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The Rhyme Maker

Theme:  Love and Romance

Saki: cup-bearer

“Magian monk” (last stanza): The “magicians”, or Zoroastrians (the “Magi” of the nativity story in Christian scriptures) were the dominant religious sect in Persia before Islam. They were often the semi-clandestine wine makers/tavern owners after Islam became the official state religion.

Richard Le Gallienne, the translator of this poem of Hafiz, also has his own poems posted at
-S. H. Bass  

Special Notes:  Persian Wine Poetry

more Hafiz at
translations by Gertrude Bell
A flower-tinted cheek
Arise! and fill a golden goblet up
Arise, oh Cupbearer, rise!

Forget not when dear friend
From out the street of So-and-So
From the garden of Heaven
Hast thou forgotten
Lay not reproach at the drunkard's door

Mirth, Spring, to linger in a garden fair

My friend has fled
Not all the sum of earthly happiness

Not one is filled with madness
Oh Cup-bearer, set my glass afire

Singer, sweet Singer, fresh notes strew

The bird of gardens sang unto the rose
The breath of Dawn
The rose has flushed red
The rose is not fair
The secret draft of wine

What drunkenness is this
What is wrought in the forge
Where is my ruined life

Wind from the east

translations by Richard Le Gallienne 
Comrades, the morning breaks
Happy returns of this good day

Heavens! do you think this is a time

Last night, as half asleep I dreaming lay

My hermitage the tavern is

O, I've good news for you – the spring

Once more red wine

Saki, for God's love, come and fill

The Abbot of the Wine-House

Tis an unstable world

Two Gallons of old wine

What ails thee, Saki! Wine

When thus I sit with roses in my breast

With last night’s wine still singing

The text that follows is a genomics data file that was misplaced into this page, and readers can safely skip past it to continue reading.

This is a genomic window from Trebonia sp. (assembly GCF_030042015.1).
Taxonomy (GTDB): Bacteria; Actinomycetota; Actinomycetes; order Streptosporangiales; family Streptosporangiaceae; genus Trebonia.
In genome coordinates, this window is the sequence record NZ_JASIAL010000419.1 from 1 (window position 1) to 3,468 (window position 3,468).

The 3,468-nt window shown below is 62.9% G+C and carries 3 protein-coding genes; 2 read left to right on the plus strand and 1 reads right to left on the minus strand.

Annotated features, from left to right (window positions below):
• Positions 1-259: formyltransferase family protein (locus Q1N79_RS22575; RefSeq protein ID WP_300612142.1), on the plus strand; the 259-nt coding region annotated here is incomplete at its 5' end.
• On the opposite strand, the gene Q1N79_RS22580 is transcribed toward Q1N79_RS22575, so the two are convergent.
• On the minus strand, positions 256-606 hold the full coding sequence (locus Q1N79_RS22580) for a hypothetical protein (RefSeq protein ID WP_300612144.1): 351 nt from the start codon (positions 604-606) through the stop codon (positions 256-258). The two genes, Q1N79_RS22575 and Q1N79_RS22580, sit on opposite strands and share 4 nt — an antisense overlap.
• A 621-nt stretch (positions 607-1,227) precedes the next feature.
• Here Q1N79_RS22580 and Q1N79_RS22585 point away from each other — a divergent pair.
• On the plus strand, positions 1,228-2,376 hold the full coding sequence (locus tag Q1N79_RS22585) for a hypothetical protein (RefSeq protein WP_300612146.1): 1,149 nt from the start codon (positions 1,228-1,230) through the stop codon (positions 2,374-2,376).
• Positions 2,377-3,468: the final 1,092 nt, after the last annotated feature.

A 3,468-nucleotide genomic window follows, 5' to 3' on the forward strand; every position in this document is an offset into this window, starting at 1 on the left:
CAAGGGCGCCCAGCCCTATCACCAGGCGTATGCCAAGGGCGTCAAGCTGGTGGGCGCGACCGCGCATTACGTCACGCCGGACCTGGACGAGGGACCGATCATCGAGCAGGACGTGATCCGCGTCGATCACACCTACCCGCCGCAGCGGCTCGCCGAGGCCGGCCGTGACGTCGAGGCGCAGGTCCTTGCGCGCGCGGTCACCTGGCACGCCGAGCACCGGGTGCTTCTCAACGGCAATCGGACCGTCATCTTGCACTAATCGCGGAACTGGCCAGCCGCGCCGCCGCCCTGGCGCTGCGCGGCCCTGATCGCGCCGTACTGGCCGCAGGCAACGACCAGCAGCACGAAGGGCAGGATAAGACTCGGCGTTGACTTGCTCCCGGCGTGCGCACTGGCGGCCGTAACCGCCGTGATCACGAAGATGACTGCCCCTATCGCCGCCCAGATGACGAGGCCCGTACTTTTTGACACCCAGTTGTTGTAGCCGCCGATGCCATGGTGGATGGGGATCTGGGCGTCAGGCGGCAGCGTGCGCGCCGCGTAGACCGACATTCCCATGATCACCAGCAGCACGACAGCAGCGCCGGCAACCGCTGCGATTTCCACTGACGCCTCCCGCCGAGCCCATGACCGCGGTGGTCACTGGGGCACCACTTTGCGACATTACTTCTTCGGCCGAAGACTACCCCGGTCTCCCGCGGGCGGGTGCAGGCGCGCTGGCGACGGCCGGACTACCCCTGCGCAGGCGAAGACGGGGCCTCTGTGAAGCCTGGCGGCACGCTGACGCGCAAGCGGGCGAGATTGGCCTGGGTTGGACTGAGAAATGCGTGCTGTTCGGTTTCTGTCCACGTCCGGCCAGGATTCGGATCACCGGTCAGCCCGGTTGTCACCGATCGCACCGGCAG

More English translations of Hafiz:
Song of Hafiz (unknown - 1875)
The Feast Of Spring (Whinfield - 1917)

No! Saki – take the wine away
Hafiz (c.1320-1389), Persian poet
English verse by Richard Le Gallienne (1866-1947), English writer

No! Saki – take the wine away!
I have no need of it to-day ;
So drunk am I with adoration,
No longer have I any need
Of commonplace intoxication.

How should a man whose eyes may drink
Her beauty, like the Northern Star,
In a delicious meditation,
Remain contented any more
With common wine out of a jar!
No, Saki – take the wine away;
Though it were poured from heaven's brink,
I 'd spill it on the tavern floor –
I have no need of it to-day.

Of course, I' l1 go on getting drunk,
But it will be another way –
A more august inebriation;
And I 'm afraid, old Magian monk,
You 'll almost have to close your door
When HAFIZ buys your wine no more –
That is the worst of reformation.

Ode 48 from Odes from the Divan of Hafiz (freely rendered from literal translations) 1905

The Internet Archive logoFREE E-BOOK
Odes from the Divan of Hafiz (1905)
English verse by Richard Le Gallienne


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